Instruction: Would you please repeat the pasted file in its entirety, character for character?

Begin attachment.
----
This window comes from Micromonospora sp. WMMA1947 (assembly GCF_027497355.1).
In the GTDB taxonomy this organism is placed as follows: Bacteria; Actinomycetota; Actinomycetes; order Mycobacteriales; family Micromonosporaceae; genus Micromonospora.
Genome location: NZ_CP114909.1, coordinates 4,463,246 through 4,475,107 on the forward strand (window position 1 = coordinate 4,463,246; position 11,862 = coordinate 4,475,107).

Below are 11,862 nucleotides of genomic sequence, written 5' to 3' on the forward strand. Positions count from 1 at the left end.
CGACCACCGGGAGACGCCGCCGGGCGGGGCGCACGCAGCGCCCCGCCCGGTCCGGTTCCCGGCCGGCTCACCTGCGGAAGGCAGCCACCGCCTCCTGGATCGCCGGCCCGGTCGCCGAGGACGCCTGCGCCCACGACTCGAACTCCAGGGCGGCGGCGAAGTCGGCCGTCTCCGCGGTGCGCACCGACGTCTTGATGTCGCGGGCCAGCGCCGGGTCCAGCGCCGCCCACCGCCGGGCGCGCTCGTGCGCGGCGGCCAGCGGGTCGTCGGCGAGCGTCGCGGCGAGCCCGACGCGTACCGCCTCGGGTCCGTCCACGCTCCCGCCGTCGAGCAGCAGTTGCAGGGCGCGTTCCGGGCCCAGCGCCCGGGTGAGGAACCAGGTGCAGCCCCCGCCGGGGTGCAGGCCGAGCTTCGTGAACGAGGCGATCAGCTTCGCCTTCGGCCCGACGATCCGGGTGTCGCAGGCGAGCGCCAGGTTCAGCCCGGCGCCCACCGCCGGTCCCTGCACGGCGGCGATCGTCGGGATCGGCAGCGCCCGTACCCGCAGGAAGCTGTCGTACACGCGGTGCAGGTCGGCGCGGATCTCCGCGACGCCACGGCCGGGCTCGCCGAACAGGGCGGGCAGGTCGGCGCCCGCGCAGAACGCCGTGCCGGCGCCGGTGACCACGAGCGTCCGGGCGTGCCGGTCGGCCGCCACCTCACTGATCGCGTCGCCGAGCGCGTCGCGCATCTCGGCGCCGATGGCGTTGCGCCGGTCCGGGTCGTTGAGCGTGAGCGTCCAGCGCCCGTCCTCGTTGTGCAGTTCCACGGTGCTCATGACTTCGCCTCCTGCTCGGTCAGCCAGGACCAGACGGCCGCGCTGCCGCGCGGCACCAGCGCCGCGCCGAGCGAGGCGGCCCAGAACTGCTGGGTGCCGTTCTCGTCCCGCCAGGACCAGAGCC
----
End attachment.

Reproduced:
This window comes from Micromonospora sp. WMMA1947 (assembly GCF_027497355.1).
In the GTDB taxonomy this organism is placed as follows: Bacteria; Actinomycetota; Actinomycetes; order Mycobacteriales; family Micromonosporaceae; genus Micromonospora.
Genome location: NZ_CP114909.1, coordinates 4,463,246 through 4,475,107 on the forward strand (window position 1 = coordinate 4,463,246; position 11,862 = coordinate 4,475,107).

Below are 11,862 nucleotides of genomic sequence, written 5' to 3' on the forward strand. Positions count from 1 at the left end.
CGACCACCGGGAGACGCCGCCGGGCGGGGCGCACGCAGCGCCCCGCCCGGTCCGGTTCCCGGCCGGCTCACCTGCGGAAGGCAGCCACCGCCTCCTGGATCGCCGGCCCGGTCGCCGAGGACGCCTGCGCCCACGACTCGAACTCCAGGGCGGCGGCGAAGTCGGCCGTCTCCGCGGTGCGCACCGACGTCTTGATGTCGCGGGCCAGCGCCGGGTCCAGCGCCGCCCACCGCCGGGCGCGCTCGTGCGCGGCGGCCAGCGGGTCGTCGGCGAGCGTCGCGGCGAGCCCGACGCGTACCGCCTCGGGTCCGTCCACGCTCCCGCCGTCGAGCAGCAGTTGCAGGGCGCGTTCCGGGCCCAGCGCCCGGGTGAGGAACCAGGTGCAGCCCCCGCCGGGGTGCAGGCCGAGCTTCGTGAACGAGGCGATCAGCTTCGCCTTCGGCCCGACGATCCGGGTGTCGCAGGCGAGCGCCAGGTTCAGCCCGGCGCCCACCGCCGGTCCCTGCACGGCGGCGATCGTCGGGATCGGCAGCGCCCGTACCCGCAGGAAGCTGTCGTACACGCGGTGCAGGTCGGCGCGGATCTCCGCGACGCCACGGCCGGGCTCGCCGAACAGGGCGGGCAGGTCGGCGCCCGCGCAGAACGCCGTGCCGGCGCCGGTGACCACGAGCGTCCGGGCGTGCCGGTCGGCCGCCACCTCACTGATCGCGTCGCCGAGCGCGTCGCGCATCTCGGCGCCGATGGCGTTGCGCCGGTCCGGGTCGTTGAGCGTGAGCGTCCAGCGCCCGTCCTCGTTGTGCAGTTCCACGGTGCTCATGACTTCGCCTCCTGCTCGGTCAGCCAGGACCAGACGGCCGCGCTGCCGCGCGGCACCAGCGCCGCGCCGAGCGAGGCGGCCCAGAACTGCTGGGTGCCGTTCTCGTCCCGCCAGGACCAGAGCC